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and that a pure religion should overflow the earth as a mighty stream.
Wo unto you, that desire the day of the Lord ! to what end is it for you? The day of the Lord is darkness, and not light-even very dark, and no brightness in it. I hate, I despise your feast-days, and I will not smell in your solemn assemblies. Though ye offer me burnt-offering's and your meat-offerings, I will not accept them : neither will I regard the peace-offerings of your fat beasts. Take thou away from me the noise of thy songs, for I will not hear the melody of thy viols. But let judgment run down as waters, and righteousness as a mighty stream.'
VII. The prophetic canon closes with Malachi ; and the same doctrine respecting the ceremonial Law is still inculcated.
1. Through this prophet, God reproaches the Jews on account of their totally mistaking the intention of the Law; while, at the same time, they are so blinded by spiritual pride as not to perceive their error.
He then foretells their consequent rejection, and announces the conversion of the Gentiles.
If I be a master, where is my fear? saith the Lord of hosts unto you, O priests, that despise my name : and ye say, Wherein have we despised thy name? Ye offer polluted bread upon mine altar, and ye say, Wherein have we polluted thee? In that ye say, the table of the Lord is contemptible
-I have no pleasure in you, saith the Lord of hosts, neither will I accept an offering at your hand. For from the rising of the sun even unto the going down of the same, my name shall be great among the Gentiles : and in every place incense shall be offered unto my name, and a pure offering : for my name shall be great among the Heathen, saith the Lord of hosts."
2. In another passage Malachi represents it as a part of the office of the Messiah, to purify and refine the ritual law, and to teach men to sacrifice in righteousness.
But who may abide the day of his coming ? And who shall stand, when he appeareth? For he is like a refiner's fire, and like fuller's soap. And he shall sit as a refiner and purifier of silver; and he shall purify the sons of Levi, and purge them as gold and silver, that they may offer unto the Lord an offering in righteousness.
VIII. From these remarks it appears, to use the language of our Church, that The Old Testament is not contrary to the New : for both in the Old and New Testament everlasting life is offered to mankind by Christ, who is the only Mediator between God and Man, being both God and Man.3
The Patriarchs lived by faith ; their descendants journeyed through the wilderness by faith; and, both now and to the end of the world, the Christian warrior, armed with the shield of faith, advances to the spiritual combat. Christ is equally
1 Mal. i. 6--11.
Mal. iji. 2, 3.
the end of the ceremonial and the written Law. His advent; his one sacrifice of himself once offered for the sins of all mankind; the preaching of the Gospel; the transitory nature of the Law; the call of the Gentiles ; the rejection and final conversion of the Jews : are all predicted, with astonishing accuracy, under the Mosaical dispensation. We, who live during the latter days of God's covenant, have seen the accurate completion of all these prophecies, except the last; and we cannot doubt, but that it likewise will be accomplished, when it shall seem good unto the Almighty.
In the mean time, it is our duty to await the event with a lively faith and bumble confidence in the promises of God our Saviour, ever returning thanks, that, through his mercy, we the Gentiles are not faithless but believing.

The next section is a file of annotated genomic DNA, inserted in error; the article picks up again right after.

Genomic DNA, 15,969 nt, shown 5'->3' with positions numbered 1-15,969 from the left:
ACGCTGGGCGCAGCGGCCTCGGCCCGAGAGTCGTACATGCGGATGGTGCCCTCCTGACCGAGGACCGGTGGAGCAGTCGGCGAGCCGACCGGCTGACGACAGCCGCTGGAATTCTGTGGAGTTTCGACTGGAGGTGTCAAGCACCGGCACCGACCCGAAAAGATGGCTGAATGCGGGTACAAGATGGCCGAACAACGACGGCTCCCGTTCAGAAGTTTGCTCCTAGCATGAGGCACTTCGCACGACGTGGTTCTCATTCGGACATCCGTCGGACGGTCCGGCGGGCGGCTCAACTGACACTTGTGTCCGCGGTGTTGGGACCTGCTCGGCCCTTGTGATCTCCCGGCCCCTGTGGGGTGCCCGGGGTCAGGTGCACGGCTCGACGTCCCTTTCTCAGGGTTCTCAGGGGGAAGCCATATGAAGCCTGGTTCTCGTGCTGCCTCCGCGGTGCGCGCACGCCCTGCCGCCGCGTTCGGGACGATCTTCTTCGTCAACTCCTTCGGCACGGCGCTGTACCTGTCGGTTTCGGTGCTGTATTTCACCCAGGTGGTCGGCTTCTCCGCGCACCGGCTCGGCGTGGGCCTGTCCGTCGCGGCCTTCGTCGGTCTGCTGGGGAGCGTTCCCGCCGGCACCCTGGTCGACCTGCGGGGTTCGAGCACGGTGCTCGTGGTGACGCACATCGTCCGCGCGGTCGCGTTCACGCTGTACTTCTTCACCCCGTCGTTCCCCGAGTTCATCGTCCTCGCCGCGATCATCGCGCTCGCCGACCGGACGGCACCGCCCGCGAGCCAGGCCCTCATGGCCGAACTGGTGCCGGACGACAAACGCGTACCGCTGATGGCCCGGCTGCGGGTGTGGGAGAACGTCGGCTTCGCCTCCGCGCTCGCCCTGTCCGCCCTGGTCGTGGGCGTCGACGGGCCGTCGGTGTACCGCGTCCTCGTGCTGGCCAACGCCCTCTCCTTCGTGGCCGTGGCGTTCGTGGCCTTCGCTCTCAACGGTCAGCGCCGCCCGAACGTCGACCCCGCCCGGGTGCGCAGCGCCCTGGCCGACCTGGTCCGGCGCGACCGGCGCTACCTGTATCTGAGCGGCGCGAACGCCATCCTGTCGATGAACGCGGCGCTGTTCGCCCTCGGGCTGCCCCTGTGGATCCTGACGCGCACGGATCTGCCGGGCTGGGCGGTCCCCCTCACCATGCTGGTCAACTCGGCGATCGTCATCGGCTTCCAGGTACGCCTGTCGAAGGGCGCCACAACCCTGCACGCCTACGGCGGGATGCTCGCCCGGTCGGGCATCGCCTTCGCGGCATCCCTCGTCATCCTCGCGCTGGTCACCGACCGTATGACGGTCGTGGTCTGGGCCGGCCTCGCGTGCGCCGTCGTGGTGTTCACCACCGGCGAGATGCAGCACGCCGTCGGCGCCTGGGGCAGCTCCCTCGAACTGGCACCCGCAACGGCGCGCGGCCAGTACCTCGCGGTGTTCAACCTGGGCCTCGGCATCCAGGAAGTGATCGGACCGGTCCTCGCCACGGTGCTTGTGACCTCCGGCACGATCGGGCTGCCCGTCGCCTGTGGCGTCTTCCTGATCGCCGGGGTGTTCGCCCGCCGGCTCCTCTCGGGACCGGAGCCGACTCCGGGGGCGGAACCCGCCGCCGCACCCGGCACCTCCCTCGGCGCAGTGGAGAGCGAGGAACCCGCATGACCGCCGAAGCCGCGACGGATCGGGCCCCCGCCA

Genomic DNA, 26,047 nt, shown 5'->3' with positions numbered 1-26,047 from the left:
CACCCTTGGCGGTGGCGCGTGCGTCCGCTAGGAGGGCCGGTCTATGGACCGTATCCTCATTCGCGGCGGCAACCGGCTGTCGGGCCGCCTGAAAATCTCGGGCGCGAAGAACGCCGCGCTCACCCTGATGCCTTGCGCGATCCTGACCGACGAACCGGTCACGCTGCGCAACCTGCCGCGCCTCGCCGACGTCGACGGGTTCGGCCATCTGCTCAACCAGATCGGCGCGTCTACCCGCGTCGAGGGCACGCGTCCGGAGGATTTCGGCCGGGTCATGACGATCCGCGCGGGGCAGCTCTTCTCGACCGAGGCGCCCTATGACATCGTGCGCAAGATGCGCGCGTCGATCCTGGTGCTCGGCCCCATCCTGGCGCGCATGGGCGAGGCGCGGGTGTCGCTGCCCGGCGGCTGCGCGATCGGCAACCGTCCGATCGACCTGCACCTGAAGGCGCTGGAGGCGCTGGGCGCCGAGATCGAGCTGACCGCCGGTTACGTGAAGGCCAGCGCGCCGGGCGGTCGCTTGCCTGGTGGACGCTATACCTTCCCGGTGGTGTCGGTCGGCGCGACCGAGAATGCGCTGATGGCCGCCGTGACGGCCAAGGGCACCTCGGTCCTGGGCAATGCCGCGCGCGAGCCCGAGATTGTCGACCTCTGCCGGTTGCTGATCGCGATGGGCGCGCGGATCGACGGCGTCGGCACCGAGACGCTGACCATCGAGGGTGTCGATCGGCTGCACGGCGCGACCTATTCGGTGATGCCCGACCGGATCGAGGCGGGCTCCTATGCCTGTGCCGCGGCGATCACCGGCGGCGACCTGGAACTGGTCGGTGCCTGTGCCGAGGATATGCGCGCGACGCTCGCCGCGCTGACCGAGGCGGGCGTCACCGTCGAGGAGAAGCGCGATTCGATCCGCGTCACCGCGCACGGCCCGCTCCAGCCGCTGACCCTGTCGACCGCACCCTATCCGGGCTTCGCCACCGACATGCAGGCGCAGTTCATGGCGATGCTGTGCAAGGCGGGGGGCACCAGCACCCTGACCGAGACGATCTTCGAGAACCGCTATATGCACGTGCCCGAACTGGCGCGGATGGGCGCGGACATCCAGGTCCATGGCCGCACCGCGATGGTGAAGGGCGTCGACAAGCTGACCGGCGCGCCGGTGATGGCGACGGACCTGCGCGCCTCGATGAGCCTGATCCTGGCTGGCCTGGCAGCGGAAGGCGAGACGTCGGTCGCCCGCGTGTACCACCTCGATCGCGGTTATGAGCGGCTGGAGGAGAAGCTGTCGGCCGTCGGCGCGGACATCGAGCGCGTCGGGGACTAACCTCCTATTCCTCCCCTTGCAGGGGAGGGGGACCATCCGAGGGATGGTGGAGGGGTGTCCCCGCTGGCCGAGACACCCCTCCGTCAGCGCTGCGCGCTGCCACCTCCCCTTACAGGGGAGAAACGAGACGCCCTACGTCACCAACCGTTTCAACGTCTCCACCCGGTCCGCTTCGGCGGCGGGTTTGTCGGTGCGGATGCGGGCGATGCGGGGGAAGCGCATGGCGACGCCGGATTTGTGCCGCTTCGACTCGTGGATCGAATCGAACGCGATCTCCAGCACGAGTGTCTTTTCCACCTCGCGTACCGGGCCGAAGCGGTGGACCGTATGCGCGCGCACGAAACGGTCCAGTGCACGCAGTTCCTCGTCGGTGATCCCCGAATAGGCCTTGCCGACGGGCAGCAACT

SECT. V. .
THE · PRACTICAL CONNECTION OF THE LAW
AND THE GOSPEL.
THE LAW IS A SCHOOLMASTER TO BRING US
Few errors are more common among those, who rest satisfied with only an indefinite comprehension of the Christian scheme, than that of imagining the power of the Law to be totally abrogated by the Gospel. Persons of this description suppose, that in the Law indeed God required unsinning obedience; but, finding that men, by reason of their frailty, were unable to perform it, he was pleased to lower his requisitions, and, instead of a perfect, to enjoin only a sincere observance of his commandments.
The usual way of expressing this crude notion is in some such terms as the following.
God is merciful, and man is weak. Nothing therefore is required under the Christian dispensation but sincerity ; and, provided only we do our best, we are sure of salvation. The ancient statutes of Moses are now abolished ; and Christ has promulged a new law, in which the former. strictness of God's justice is abated.
However plausible this system may appear to a superficiał observer, it is fraught with error and replete with danger. A contemptuous neglect of the Law is superinduced; and the Antinomian beresy again makes its appearance in a more decent and less suspected garb. Instead of the absurd doctrine of salvation to be acquired by a bare belief notwithstanding a subsequently wicked and impenitent life, the equally absurd doctrine of salvation through the abstract mercy of God is here advanced upon similar principles : and they, who are often the foremost to expose the shocking tendency of the one, rush headlong into the errors of the other.!
may not be amiss, before the subject be discussed at large, to give a brief statement of the difference between Christianity and the two heretical extremes of Antinomianism and Self-righteousness.
Antinomianism maintains the doctrine of salvation by bare speculative belief-Christianity maintains the doctrine of salvation BY FAITH ONLY IN THE MERITS OF CHRIST, which faith, however, as necessarily produces good works, as a healthy tree does fruit-Self-righteousness maintains, that the cause meritorious of salvation is partly faith, and partly good works.